Jim Michalak's Boat Designs

118 E Randall, Lebanon, IL 62254

A page of boat designs and essays.

(1Nov08)This issue will take a look at polytarp sails. The 15 November issue will continue the topic.



is out now, written by me and edited by Garth Battista of Breakaway Books. You might find it at your bookstore. If not check it out at the....


...which can now be found at Duckworks Magazine. You order with a shopping cart set up and pay with credit cards or by Paypal. Then Duckworks sends me an email about the order and then I send the plans right from me to you.


Murray Stevens gets his beautiful Ladybug launched just before the Canadian ice.




Contact info:


Jim Michalak
118 E Randall,
Lebanon, IL 62254

Send $1 for info on 20 boats.




Lugsails From Polytarp 1


...And even then the info was based on polytarp sails I had made 15 years ago. Up to then I had used real Dacron sailcloth to make my sails but as I recall there were only two sources and only one would sell in small lots. Then even that one cut off us little fellows and we were left with retail outlets at two or three times the cost. And I went looking for an alternate material. I had seen polytarp and bedsheets used without much success. Traditional light canvas might have also been a good alternate material. But I took a whack at polytarp again. None of the attempts at polytarp sails had tried 3 dimensional shaping or other tricks like allowing for spar bending. I had a handle on those two problems and a could try them with polytarp.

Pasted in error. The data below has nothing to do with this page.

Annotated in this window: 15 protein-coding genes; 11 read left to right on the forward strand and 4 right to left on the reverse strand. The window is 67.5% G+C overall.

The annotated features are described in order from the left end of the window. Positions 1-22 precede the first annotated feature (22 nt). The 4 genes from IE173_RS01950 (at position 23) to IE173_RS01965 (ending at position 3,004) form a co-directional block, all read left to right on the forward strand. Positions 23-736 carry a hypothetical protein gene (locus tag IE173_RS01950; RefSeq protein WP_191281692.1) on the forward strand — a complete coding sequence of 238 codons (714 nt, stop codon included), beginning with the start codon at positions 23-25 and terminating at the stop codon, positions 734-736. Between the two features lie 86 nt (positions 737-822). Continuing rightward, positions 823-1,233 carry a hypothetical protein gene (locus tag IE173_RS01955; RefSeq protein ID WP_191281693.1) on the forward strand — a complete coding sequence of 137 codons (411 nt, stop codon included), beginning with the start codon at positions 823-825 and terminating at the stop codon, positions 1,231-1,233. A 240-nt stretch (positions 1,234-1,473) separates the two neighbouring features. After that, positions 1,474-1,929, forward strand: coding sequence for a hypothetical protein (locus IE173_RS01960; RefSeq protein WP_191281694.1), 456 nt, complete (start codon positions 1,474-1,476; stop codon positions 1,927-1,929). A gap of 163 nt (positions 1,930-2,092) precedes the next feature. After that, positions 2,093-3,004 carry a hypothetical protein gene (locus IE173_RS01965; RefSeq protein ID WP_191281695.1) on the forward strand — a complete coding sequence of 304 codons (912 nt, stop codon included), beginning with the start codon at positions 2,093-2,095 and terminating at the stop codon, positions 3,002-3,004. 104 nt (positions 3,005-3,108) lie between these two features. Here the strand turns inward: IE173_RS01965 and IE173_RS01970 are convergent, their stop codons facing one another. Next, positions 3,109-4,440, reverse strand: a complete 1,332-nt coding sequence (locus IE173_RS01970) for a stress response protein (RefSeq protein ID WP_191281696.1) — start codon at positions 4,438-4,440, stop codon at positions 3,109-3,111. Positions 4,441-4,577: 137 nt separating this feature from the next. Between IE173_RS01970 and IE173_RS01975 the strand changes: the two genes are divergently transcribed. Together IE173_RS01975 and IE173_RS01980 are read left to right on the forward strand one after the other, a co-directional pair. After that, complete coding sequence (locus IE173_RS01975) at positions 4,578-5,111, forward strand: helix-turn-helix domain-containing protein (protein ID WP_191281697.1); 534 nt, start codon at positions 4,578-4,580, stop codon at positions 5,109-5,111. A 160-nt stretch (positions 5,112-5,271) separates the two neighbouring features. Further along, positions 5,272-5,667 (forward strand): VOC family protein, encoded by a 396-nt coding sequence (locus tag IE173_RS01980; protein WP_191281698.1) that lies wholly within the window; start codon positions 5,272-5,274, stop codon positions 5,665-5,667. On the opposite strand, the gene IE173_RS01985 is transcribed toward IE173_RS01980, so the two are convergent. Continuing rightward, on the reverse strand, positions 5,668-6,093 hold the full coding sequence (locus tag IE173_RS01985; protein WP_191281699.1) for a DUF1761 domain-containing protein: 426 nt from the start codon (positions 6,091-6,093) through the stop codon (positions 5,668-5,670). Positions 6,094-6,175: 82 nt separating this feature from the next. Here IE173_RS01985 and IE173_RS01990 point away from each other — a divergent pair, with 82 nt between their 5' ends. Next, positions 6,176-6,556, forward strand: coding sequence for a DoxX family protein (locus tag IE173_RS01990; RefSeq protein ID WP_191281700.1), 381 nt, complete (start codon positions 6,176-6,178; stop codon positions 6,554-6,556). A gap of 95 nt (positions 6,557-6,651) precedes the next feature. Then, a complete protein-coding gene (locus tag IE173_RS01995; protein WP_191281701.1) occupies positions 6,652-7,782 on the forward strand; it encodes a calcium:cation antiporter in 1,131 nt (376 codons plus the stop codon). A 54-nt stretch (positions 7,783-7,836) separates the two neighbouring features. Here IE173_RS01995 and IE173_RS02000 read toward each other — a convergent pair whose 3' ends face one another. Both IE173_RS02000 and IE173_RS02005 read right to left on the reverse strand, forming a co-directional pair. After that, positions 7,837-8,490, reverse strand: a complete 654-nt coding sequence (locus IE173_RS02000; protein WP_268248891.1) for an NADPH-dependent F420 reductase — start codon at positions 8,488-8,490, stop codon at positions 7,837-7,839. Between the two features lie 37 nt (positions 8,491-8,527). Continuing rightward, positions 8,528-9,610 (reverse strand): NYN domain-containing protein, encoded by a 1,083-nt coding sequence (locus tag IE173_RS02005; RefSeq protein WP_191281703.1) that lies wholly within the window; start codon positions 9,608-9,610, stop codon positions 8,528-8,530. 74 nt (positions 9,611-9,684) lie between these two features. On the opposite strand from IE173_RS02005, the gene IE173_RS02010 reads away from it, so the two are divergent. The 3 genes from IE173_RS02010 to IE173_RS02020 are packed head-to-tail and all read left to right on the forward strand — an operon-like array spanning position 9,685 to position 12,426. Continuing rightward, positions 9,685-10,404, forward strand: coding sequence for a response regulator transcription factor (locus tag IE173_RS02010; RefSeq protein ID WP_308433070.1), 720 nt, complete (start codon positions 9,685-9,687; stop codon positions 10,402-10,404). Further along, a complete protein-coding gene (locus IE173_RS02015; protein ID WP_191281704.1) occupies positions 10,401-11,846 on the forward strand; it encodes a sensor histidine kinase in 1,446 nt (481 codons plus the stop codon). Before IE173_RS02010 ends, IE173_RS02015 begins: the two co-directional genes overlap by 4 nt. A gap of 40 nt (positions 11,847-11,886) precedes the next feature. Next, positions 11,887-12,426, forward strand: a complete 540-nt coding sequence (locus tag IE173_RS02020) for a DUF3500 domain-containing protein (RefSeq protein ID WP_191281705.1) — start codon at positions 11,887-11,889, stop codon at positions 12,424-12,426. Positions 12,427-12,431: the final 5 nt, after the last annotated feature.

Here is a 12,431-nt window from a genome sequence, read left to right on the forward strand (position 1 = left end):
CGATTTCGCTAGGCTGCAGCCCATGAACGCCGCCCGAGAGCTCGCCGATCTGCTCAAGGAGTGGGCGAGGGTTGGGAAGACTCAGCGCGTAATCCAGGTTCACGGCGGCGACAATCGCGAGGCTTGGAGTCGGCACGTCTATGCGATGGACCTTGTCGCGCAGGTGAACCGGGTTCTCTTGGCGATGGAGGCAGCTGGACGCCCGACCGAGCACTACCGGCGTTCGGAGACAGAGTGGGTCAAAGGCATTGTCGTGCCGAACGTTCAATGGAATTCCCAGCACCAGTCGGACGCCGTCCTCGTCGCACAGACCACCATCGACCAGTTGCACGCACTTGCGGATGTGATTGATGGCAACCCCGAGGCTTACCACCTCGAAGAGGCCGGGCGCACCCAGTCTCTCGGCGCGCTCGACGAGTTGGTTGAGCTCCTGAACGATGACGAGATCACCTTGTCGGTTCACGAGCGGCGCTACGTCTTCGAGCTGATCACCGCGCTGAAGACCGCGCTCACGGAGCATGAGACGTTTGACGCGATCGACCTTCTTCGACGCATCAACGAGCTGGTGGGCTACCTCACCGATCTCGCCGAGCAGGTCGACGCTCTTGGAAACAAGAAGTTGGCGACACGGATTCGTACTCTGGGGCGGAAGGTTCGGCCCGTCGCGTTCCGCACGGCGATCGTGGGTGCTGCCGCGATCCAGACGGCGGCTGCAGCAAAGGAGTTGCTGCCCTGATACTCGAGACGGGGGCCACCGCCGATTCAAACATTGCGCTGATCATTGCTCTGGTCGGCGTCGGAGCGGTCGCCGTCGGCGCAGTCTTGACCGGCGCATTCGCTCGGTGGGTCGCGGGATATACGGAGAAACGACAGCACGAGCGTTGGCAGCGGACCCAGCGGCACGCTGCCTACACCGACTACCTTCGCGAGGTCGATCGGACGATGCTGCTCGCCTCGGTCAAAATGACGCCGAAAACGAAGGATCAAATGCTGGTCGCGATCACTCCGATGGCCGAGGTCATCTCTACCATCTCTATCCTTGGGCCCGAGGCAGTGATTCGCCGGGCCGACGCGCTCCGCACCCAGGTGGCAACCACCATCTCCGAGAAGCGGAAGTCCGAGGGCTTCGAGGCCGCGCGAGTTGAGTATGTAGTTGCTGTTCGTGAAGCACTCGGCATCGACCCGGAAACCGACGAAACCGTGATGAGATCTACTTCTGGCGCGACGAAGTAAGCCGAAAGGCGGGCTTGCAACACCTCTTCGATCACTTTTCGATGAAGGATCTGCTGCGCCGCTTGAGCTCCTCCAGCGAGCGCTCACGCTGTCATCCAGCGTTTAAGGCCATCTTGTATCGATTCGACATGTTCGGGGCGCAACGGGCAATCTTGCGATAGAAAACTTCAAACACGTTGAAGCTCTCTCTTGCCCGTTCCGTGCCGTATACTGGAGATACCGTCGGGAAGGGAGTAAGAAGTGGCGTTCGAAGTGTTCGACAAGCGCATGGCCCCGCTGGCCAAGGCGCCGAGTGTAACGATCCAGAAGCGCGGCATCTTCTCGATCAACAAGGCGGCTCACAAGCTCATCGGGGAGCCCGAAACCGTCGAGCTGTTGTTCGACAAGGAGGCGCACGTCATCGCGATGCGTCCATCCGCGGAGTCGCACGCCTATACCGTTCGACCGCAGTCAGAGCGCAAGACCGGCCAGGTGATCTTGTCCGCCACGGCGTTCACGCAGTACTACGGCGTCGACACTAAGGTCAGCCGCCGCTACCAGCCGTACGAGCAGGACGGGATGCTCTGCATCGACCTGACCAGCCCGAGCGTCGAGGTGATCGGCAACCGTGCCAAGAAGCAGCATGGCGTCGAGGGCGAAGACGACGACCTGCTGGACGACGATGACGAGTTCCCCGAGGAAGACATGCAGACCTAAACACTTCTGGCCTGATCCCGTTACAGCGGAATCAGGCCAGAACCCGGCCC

(Right here I should say that I think there are limits to using polytarp for sails. For a polysail that sees regular use, some of it hard, it seems that maybe three years is a reasonable life span. I know of two that reached their end in about that time span. One flaked apart as polytarp will do. The other stretched out and lost its shape. It was recut and is now back in use. As to how large and heavy a boat is possible with polytarp sails, I don't know yet. But I can say with confidence that polytarp works well with an ordinary day sailer of up to 500 pounds max. In general a sail made from polytarp will suit a light boat. Polytarp is no where as strong or as stiff as real sailcloth.)


I made my first poly lugsail about 15 years ago. Until then I had used sails of real sailcloth sewing them with vertical panels according to pattern instructions in MAKE YOU OWN SAILS by Bowker and Budd. The first poly lugsail I made was a straight copy of the Bowker and Budd method. I cut the large one piece polytarp into 3' wide strips to simulate regular sailcloth and sewed it all back together using standard broadseams. (A broadseam is a seam of varying width which produces a draft "pocket" in a sail made from flat material.) For the next polysail I left the tarp in one piece, marked where the broadseams would normally be, slit the tarp at those locations, taped in an overlap of the slit pieces equivalent to the broadseam and sewed it all up with doublers over the slits. At the same time we were learning how to strenghten the poly sail in the corners and perimeter to better take the loads of on the sail. Then Robert Smith's wife sewed up the polysail for his Cubit using the standard dressmaker's dart in lieu of the slit and doubled broadseams that I had been using. Much simpler and strong enough.